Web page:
The Mists Flicker

The misty designs flicker
as we walk
and loudly talk.
I see
thee and me
laughing and talking,
he and he
and she and she
and he and she.
These mists of mine
the human line
but love the Lord divine.
These mists,
they flicker.
I see
thee and me
walking and talking
knee to knee
mists flicker,

Ben Plunkett

Greetings from the booming metropolis that is Pleasant View, Tennessee. I am a man of constant spiritual highs and spiritual lows. I pray that I serve God at my highest even when I am lowest. Ben was a founding member of Rambling Ever On and a regular contributor and editor until his untimely death in April 2020. We wrote a tribute to him, but the best tribute you can give him would be to read all the wonderful poems, short stories, book reviews, theological essays, and ridiculous satire pieces he wrote for us. Pass them on to others and maybe allow Ben to inspire you to write something yourself.

3 thoughts on “The Mists Flicker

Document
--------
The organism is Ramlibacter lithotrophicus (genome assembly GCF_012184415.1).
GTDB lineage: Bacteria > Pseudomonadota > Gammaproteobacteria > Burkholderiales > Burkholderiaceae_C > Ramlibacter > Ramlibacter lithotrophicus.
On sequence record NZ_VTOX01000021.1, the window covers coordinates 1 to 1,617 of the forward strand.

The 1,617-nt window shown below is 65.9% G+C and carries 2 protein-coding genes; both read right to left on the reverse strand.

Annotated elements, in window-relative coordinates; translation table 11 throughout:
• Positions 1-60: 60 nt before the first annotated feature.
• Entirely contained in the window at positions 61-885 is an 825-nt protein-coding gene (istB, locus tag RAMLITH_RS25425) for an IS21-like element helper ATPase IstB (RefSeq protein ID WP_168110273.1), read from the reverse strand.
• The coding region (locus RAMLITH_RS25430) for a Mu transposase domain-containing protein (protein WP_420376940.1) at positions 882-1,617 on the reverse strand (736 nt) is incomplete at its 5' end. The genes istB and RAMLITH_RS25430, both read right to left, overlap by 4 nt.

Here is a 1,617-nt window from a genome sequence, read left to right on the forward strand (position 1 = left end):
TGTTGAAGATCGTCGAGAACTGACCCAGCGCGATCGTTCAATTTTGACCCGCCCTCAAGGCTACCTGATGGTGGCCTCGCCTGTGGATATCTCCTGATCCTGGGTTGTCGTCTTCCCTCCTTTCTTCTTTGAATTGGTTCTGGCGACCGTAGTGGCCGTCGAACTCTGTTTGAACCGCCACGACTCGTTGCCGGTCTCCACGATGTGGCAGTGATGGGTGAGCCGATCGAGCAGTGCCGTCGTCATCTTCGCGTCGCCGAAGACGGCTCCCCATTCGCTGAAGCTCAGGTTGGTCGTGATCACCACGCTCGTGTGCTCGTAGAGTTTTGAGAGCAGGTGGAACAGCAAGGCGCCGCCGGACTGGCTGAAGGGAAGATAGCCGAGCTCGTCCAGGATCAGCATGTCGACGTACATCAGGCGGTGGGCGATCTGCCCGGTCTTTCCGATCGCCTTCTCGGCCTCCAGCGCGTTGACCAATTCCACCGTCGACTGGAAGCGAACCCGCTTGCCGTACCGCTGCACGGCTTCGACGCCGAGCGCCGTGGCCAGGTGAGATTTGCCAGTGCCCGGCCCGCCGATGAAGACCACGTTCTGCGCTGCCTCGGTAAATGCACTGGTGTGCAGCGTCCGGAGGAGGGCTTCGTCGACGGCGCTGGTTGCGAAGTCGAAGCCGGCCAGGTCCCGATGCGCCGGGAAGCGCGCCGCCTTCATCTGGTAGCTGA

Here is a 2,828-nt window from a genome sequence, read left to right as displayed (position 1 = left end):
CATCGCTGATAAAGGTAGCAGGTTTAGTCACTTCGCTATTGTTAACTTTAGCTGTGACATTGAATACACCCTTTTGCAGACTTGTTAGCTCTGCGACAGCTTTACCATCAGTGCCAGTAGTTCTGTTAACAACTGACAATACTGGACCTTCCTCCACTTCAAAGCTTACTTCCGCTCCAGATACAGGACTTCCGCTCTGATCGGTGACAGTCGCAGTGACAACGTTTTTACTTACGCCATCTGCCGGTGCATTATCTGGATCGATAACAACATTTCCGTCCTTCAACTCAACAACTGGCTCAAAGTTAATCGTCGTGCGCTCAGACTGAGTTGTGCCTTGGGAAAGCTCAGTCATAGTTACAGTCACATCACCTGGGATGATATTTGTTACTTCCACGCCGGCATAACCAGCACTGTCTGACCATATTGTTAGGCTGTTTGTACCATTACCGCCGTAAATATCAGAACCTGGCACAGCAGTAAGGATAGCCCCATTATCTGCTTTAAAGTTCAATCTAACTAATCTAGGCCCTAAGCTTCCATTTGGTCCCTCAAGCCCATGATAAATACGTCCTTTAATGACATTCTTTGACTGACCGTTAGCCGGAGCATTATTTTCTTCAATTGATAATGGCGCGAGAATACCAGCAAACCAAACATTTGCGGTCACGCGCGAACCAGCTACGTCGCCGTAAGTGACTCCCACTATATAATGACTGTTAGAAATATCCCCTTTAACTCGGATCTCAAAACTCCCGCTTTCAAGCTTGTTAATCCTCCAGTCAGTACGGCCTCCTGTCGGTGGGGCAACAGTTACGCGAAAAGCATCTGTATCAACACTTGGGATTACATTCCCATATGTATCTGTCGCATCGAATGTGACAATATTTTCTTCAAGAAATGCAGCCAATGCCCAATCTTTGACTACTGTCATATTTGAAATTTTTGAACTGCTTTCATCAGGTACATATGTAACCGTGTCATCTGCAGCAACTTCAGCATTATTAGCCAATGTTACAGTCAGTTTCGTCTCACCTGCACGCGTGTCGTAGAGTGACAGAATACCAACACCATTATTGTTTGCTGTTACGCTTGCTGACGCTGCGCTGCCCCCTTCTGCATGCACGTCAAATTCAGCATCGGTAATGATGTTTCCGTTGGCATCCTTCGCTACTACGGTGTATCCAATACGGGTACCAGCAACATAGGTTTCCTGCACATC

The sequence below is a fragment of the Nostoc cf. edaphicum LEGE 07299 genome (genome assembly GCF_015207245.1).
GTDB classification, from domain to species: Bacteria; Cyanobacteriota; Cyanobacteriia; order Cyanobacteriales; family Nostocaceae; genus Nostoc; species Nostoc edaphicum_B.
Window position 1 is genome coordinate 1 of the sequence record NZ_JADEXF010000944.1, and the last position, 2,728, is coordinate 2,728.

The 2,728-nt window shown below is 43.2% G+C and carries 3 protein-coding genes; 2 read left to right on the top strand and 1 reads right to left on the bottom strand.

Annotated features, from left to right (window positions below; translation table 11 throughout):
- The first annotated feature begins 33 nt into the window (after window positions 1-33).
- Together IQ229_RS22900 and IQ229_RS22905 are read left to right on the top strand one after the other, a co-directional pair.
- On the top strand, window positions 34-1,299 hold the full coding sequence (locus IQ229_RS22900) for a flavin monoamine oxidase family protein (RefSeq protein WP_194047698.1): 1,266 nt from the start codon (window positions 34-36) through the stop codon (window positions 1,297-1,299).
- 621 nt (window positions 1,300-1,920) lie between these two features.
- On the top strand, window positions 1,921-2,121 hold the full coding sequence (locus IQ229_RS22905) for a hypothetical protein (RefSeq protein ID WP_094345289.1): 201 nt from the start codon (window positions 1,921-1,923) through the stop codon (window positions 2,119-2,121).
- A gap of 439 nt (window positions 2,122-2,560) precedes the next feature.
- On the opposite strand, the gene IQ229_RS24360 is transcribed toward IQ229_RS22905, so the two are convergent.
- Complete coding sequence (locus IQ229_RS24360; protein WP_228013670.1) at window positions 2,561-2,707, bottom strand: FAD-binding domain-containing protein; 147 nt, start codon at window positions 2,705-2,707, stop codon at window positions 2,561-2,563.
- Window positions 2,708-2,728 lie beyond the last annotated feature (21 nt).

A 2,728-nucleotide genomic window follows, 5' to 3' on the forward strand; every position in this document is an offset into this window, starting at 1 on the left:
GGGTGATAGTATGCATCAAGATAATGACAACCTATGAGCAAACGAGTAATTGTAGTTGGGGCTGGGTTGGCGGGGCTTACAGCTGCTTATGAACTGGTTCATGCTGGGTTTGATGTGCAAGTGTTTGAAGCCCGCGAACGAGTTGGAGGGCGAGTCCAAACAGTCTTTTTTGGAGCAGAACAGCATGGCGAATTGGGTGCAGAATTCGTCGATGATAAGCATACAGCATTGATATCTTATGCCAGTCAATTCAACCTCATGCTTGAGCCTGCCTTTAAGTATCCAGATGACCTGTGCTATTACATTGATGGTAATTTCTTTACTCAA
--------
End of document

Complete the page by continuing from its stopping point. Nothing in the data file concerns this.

• May 3, 2016 at 4:50 pm

    Life is much like this poem. I enjoy life, I really do, but it is like flickering mists. I enjoyed my youth, college days, and beyond immensely, but I’m already 42! And the second half–if it is an entire second half–will go just as quickly. This is true for everyone who has ever been born. This is one reason why it is so imperative that we live as God’s adopted child. As His adopted child, accepted by His divine grace, we will live forever beyond this time of flickering mists.

  • August 8, 2016 at 9:06 pm

    It strikes me that this poem may be a depressing thought. But people do need to realize that enjoyable as this world can be–and there is much that I do value in it–this life will be coming to an end fairly quickly. It will flicker, flicker, flick and then the mists of this world vanish. What we should be most concerned with is living this life in preparation for the next. We should live now in acceptance of Jesus who will then a king for us forever.

  • September 11, 2016 at 9:05 am

    The third stanza refers back to the “Thee and me.” The “me” doesn’t have to literally refer to me as the writer, but to whoever is reading the poem. The reader is the “me.” There are three possibilities for the genders of the two people talking. I also worded it that way because it may be two people talking together, but they may be in a group with all of them in the same boat. Everyone that you see has a quickly passing life that will eventually end.


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